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In 200 years people will look back incredulously on how we manage our land in Scotland. Why? Because nothing has changed in three hundred years.
Scotland is a small country but it’s a big place. Yet our land is in the hands of remarkably few people. Only around 600 folk pretty much own most of Scotland.
That’s a few very rich men owning vast swathes of our landscape. The old boast of the landed gentry owning land “as far as the eye can see,” still holds true in Scotland.
Land isn’t just a commodity. It’s not like owning a car or a pair of trousers, you only have rights over land, you don’t own it out right. Owning land means you own part of our natural heritage.
If you own a mountain or a moor what you do with it counts. Don’t be fooled by titles like the Duke of Devonshire or the Earl of God knows Where. These epithets ae designed to make folk like you and me think that anyone with one of these titles is somehow different from us and therefor entitled to the land they hold.
These titles hide the fact that the only reason that most folk have these vast acreages of land is that they stole it. Who did they steal it from? You and me of course.
They didn’t make this land, they didn’t build the mountains, moors and lochs, they were there already.
A few hundred years ago they and their mates turned up with big sticks and said, “This belongs to us.” There was probably some sort of large punch up and then whoever came out on top claimed the place was theirs.
Land is power, so in Scotland they then went on to make their ownership legal, they can do that because they make the laws.
Then they even made laws that meant that if a landowner went bankrupt his land could not be taken as payment for debts so, no matter how inept an estate was managed, it was secure.
Roll forward a couple of hundred years and it suddenly becomes apparent to landowners that they can make a lot more money if they breed sheep on their land rather than allowing us peasants to live there and pay rent.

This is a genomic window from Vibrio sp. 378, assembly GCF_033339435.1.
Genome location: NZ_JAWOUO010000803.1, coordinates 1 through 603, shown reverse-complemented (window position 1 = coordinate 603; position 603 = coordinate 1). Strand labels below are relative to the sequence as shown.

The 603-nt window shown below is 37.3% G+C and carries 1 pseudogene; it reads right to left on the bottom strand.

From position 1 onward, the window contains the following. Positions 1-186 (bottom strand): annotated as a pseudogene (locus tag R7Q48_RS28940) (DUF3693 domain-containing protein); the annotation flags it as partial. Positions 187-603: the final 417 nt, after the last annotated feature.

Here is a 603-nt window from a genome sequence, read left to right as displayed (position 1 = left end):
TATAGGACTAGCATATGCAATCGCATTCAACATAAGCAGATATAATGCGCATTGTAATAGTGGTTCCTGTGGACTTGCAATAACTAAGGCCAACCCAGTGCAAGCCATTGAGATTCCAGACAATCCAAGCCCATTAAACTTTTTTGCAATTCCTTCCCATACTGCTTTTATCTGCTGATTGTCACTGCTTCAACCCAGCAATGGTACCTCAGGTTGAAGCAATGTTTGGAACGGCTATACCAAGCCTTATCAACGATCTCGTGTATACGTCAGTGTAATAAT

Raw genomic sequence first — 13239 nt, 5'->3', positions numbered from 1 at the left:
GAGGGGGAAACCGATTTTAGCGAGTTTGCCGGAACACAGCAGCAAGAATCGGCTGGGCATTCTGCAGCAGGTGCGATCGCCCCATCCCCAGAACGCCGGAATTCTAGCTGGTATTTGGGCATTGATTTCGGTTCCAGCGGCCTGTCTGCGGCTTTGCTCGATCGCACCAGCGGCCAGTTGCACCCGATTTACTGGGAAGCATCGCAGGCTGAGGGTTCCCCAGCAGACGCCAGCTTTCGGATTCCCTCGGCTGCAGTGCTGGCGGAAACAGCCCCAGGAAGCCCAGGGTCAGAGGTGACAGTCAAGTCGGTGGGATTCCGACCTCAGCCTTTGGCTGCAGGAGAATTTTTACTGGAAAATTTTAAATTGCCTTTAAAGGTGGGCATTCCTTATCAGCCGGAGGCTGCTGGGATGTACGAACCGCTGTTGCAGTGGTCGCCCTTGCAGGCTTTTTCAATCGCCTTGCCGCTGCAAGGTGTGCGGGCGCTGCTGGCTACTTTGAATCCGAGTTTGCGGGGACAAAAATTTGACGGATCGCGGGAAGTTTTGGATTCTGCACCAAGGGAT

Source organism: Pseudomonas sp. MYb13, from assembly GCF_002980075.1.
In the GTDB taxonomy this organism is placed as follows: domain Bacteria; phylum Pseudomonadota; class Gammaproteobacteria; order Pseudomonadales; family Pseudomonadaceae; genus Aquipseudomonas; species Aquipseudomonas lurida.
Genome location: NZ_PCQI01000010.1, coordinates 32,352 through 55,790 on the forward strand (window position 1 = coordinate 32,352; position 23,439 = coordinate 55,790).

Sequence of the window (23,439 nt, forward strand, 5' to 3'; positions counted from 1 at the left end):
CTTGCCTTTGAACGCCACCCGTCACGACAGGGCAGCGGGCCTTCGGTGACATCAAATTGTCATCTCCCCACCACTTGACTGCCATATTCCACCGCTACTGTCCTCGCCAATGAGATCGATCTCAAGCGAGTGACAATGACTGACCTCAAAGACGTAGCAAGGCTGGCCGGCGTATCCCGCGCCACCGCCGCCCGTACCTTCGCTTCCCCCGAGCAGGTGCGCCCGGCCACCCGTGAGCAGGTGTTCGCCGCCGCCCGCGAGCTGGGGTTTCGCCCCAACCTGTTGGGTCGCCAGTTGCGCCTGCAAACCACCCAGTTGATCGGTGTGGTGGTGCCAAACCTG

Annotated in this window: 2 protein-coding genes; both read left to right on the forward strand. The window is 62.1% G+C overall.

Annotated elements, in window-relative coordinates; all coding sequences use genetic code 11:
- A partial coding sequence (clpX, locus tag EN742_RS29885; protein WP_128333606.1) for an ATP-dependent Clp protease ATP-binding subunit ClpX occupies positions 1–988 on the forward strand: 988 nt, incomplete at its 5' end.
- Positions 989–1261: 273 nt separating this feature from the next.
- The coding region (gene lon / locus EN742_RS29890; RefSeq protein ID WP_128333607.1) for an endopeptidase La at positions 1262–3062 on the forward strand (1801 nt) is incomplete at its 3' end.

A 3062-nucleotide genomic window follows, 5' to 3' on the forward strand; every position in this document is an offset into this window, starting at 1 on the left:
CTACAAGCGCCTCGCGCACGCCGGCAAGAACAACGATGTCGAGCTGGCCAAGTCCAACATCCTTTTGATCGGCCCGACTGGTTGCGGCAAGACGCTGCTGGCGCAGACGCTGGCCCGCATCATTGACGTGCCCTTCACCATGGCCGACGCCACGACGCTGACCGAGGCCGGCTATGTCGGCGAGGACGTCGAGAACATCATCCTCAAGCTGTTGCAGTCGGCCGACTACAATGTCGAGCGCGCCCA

So, as if they were herding cattle, most Highland landowners kicked off the folk who had lived and farmed on their land for generations in a process that has become known as the Clearances. This was in very much the same way as the American settlers took the land the native Americans had lived on for thousands of years.
Doubtless the Scottish landlords would have called it “progress” as they drove thousands of people from their homes with about as much compassion as they would offer a blue bottle that landed on their dinner plate.
If you walk down most Highland glens you’ll find the collapsed walls of homes where people used to live. The Highlands are famed for being empty and remote and we have one of the lowest population densities of anywhere in Europe pretty much as a direct result.
Many areas of the Highlands have never recovered and remain depopulated as since the clearances.
So you’d think that, in this more enlightened age, things would have changed. The truth is that very little has actually changed since that time. Landowners are still free to do as they like with the land they own.
Huge areas of Scotland, perhaps as much as 17% or 18% is given over to driven grouse shooting. A practice that damages the environment, leads to the slaughter of wildlife and benefits very few of us.
Landowners will point to the economic benefits arising from driven grouse shooting when, in fact, driven grouse shooting is one of the least effective ways of using land productively and is far outweighed by the economic benefits of activities like forestry.
My new book is about rewilding but it also has a lot to say about the way individual land owners treat our land.
There are some responsible land owners who do try to work for the good of our environment but these are few and far between and many land owners spend their time milking the agricultural system.